The American people are ready, willing, and able to take a more active role in our civil defense. As the White House’s own Lessons Learned report on the federal response to Hurricane Katrina notes, faith-based organizations and community groups successfully provided support to the victims of the hurricane “in spite of, not because of, the government.” Within 72 hours of Katrina’s hitting the Gulf Coast, for instance, a faith-based nonprofit organization—Helping Americans Needing Disaster Support (Hands)— formed to speed delivery of supplies to victims. Just a week after being created, Hands was sending 75 truckloads of supplies for every one FEMA truckload.

This should be regarded less as an endorsement of faith-based groups and more as a critique of the leadership of FEMA at the time. Los Angeles didn’t need this level of support from faith-based groups after Northridge. FEMA did a fine job in responding to the southern California wildfires last year. Yes, help from everywhere should be leveraged. Katrina, however, keeps being trucked out as an example of “Big Government being Incompetent”, instead of “Brownie was Incompetent”. Faith-based groups I’m certain would be glad to retain those resources to help needy people on a daily basis, instead of being relied upon as the safety net for when disasters occur.

We can help strengthen citizen resilience, though, particularly through Community Emergency Response Teams—organized groups of trained and equipped citizens that can perform lifesaving activities before public-safety first responders arrive and also support those first responders once they’re on the scene.

Agreed, this is a great idea.

And when people provide assistance in good faith after a disaster, we should shield them from lawsuits. After Katrina, concerns about liability protection prevented hundreds of churches from helping the evacuation effort. The Good Samaritan shouldn’t have to retain a lawyer.

I cannot possibly accept this as true without some sort of supporting evidence. Really? Hundreds of churches failed to help out only because they were worried about liability? The best support I can find for that claim is a church reporting that FEMA discouraged them from taking people in due to liability concerns, and they went ahead and opened the shelter anyway. Sounds like we don’t need a Good Samaritan law, we just needed FEMA to be less boneheaded (which has already been covered). This sounds to me like Mr. Giuliani is trying to whip up support from people by pointing at the Big Bad Bogeyman of trial lawyers. I wonder how the contributors to his political campaign feel about that.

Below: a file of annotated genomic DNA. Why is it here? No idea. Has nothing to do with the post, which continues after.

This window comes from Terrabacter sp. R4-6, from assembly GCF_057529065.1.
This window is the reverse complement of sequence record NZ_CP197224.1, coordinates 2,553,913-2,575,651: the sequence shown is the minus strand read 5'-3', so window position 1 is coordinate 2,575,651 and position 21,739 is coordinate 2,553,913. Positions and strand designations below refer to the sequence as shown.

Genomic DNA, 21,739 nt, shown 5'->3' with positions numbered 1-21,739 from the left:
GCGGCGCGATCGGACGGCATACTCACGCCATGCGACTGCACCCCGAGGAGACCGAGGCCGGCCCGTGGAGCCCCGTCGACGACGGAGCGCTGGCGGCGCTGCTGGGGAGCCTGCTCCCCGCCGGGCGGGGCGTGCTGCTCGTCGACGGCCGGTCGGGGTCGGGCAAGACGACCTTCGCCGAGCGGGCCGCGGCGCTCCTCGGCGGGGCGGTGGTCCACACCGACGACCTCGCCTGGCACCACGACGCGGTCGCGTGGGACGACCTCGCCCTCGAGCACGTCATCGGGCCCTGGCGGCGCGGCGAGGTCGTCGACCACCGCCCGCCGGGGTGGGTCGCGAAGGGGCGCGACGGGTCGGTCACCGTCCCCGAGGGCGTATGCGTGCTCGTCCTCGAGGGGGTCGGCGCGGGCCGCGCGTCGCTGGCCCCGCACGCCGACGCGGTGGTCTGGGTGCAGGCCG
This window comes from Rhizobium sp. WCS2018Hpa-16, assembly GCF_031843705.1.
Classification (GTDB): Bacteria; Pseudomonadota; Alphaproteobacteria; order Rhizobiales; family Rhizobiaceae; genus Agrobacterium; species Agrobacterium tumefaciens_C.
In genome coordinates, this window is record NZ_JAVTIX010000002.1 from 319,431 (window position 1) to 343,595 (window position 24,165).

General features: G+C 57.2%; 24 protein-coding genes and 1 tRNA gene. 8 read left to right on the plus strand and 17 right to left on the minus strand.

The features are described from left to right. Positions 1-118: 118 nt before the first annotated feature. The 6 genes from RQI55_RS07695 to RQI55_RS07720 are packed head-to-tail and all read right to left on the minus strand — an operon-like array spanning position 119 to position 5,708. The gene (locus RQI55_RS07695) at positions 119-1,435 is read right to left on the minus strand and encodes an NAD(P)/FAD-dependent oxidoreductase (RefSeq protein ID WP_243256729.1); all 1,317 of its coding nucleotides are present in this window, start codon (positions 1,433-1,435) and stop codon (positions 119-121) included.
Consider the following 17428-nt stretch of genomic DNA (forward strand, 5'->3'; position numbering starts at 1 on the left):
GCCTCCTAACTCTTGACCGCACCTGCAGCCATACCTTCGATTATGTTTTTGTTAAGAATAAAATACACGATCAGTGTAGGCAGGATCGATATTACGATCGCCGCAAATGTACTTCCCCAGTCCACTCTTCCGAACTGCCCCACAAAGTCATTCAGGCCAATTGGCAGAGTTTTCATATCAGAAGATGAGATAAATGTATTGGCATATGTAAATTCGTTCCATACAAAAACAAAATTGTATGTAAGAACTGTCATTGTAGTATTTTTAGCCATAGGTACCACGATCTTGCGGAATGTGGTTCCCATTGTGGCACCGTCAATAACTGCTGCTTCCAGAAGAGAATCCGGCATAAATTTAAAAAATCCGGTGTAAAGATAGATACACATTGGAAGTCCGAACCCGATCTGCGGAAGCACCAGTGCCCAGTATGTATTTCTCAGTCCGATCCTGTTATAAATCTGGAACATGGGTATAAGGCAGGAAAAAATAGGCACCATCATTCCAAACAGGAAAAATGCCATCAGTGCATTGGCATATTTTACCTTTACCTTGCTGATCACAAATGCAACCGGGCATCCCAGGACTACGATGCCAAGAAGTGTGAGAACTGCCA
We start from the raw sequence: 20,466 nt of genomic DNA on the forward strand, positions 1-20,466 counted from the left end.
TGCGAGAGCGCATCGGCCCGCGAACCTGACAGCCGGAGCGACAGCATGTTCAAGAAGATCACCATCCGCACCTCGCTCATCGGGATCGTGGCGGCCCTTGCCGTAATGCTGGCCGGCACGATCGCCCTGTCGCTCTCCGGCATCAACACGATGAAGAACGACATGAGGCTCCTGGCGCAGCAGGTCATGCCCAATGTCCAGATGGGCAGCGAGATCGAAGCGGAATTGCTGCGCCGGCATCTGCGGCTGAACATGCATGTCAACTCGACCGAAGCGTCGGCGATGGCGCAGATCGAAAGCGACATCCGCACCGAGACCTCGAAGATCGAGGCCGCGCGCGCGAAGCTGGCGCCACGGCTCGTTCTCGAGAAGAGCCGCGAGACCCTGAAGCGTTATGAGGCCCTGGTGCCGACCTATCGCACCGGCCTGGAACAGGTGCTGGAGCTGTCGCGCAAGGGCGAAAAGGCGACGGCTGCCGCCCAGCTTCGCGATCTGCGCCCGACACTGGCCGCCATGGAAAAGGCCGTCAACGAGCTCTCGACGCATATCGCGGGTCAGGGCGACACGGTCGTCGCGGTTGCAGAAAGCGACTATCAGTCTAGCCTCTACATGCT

Further, we must set clear standards, based on proven practices, so that local leaders can build resilience across the country, making clear to citizens, businesses, and charitable organizations what their roles will be when disaster strikes.

Since disaster response is going to be largely contextual (floods due to California levees failing will be vastly different from what happened in New Orleans), we need to be careful that clear standards are built with local context in mind.

America should always hope for the best, but we will be safest if we prepare for the worst. A free and open society will never be able to eliminate risk entirely. But we can reduce it and manage it.

And this I believe is the core of how a President should approach FEMA and the DHS, aiming to reduce and manage risk. But in order for this to be done, the consequences and costs of the countermeasures need to be part of the management process. Nothing in Mr. Giuliani’s essay leads me to believe that he is the right person for this task.

We confront real threats in the twenty-first century. Nonetheless, the American future is filled with promise—the global economy and rapid technological advances are delivering prosperity to more and more Americans every day.

The global economy is also taking away manufacturing capability and information technology expertise. It has created a ballooning trade deficit, and done significant damage to the dollar. I’m not a protectionist by any means, I believe that the U.S. needs to be proactive and manage its integration into the global economy appropriately. But this is hard work, made more difficult when people in other countries are willing to work longer hours for less pay to produce the goods that we consume with an appetite that is so voracious it is not sustainable. The global economy is a reality that needs to be addressed by thoughtful analysis, not by rosy statements that it’s just made everything better for everyone.

The opportunities for all young Americans are limited only by their dreams and determination. We remain free, open to the world, open to new legal immigrants, and optimistic about our future.

I’m optimistic about our future, but our freedoms are significantly curtailed due to the Patriot Act Mr. Giuliani supports and the widespread surveillance he champions. We certainly aren’t open to the world when our fingerprinting of anyone from a foreign country has led to leading researchers deciding not to collaborate with their U.S. brethren.

But we cannot be complacent. From the next president of the United States to the citizen of the smallest town, we must work to become a more resilient society. Together, we have seen that the strength of America is far greater than we thought. We need to cultivate that strength as we face the future—declaring our right to live in freedom from fear, and confident that our best days are ahead. America will remain the land of the free, because we are the home of the brave.

“Let us not look back in anger or forward in fear, but around in awareness.” – J. Thurber


Posted January 18, 2008 by padraic2112 in politics, security